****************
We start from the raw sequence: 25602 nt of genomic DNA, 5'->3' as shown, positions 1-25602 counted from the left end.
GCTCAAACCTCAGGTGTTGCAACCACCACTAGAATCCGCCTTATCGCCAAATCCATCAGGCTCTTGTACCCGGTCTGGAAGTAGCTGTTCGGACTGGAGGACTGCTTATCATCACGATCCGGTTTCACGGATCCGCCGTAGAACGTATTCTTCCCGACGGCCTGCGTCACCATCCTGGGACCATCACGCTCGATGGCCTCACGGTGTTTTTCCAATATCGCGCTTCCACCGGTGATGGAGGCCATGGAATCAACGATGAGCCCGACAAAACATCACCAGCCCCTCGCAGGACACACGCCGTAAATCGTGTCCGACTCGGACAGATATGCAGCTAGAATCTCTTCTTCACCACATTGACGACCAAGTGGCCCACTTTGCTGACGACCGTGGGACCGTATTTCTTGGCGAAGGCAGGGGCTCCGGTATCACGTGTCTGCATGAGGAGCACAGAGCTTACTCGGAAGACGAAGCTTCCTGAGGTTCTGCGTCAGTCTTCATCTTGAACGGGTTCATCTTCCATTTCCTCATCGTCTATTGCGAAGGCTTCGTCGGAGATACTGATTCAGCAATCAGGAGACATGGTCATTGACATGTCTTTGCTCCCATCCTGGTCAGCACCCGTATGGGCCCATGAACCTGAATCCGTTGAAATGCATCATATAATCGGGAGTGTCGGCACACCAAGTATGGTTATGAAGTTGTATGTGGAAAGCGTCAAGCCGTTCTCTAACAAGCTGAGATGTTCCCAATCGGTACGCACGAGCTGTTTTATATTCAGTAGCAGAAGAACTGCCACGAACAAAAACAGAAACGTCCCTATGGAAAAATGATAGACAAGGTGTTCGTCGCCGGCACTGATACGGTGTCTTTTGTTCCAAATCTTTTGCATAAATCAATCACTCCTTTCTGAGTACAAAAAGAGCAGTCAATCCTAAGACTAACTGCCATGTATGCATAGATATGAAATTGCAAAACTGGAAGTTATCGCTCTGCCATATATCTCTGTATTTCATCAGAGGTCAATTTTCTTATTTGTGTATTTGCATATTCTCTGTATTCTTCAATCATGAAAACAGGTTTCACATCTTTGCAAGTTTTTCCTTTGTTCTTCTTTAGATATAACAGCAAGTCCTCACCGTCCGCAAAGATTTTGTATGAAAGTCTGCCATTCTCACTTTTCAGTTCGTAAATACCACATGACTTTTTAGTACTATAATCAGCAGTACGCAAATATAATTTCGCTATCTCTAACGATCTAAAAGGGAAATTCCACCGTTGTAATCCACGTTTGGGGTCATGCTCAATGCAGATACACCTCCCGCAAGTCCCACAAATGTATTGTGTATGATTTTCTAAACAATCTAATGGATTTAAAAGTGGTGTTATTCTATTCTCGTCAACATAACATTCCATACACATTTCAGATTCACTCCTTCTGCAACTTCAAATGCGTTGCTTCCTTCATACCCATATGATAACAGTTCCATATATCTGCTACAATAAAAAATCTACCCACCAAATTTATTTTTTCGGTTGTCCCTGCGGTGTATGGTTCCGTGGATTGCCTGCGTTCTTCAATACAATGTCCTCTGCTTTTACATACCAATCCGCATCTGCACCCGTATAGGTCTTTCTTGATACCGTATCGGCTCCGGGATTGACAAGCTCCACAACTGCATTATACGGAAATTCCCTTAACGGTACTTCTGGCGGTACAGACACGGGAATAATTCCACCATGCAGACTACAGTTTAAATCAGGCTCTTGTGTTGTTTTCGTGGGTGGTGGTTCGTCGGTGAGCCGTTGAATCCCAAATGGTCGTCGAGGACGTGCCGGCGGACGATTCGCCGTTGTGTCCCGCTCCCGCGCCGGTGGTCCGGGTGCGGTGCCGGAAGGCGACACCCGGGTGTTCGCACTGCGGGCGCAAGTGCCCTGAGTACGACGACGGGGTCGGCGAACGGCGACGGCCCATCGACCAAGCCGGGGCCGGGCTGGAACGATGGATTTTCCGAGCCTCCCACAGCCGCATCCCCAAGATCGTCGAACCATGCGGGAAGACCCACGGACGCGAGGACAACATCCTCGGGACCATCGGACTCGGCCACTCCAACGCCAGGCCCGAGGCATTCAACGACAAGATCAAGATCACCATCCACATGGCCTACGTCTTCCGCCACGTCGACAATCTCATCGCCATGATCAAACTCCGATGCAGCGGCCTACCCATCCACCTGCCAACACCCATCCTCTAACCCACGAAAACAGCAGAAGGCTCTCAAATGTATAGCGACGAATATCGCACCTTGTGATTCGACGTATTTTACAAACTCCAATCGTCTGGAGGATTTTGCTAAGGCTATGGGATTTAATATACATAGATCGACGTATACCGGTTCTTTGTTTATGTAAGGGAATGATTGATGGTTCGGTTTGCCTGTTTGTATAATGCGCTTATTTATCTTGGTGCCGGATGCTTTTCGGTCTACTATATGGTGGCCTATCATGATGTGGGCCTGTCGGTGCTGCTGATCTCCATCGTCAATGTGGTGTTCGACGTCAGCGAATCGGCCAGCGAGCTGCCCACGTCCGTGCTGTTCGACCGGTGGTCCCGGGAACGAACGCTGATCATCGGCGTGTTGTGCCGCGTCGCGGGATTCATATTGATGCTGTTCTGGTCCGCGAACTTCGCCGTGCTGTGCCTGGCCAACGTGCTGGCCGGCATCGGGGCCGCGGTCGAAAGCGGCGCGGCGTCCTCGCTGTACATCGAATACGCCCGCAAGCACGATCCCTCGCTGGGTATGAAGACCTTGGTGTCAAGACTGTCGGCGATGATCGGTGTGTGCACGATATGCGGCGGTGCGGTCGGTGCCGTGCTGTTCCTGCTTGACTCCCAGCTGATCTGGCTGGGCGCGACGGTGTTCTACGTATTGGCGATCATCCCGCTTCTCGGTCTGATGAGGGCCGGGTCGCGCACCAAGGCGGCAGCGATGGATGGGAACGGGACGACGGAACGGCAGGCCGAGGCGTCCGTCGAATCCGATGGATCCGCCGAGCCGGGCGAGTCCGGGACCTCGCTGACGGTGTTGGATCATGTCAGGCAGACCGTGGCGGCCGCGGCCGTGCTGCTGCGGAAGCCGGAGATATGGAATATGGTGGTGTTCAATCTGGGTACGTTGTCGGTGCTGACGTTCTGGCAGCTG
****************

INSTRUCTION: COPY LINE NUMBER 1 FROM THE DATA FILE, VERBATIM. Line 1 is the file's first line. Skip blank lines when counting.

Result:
We start from the raw sequence: 25602 nt of genomic DNA, 5'->3' as shown, positions 1-25602 counted from the left end.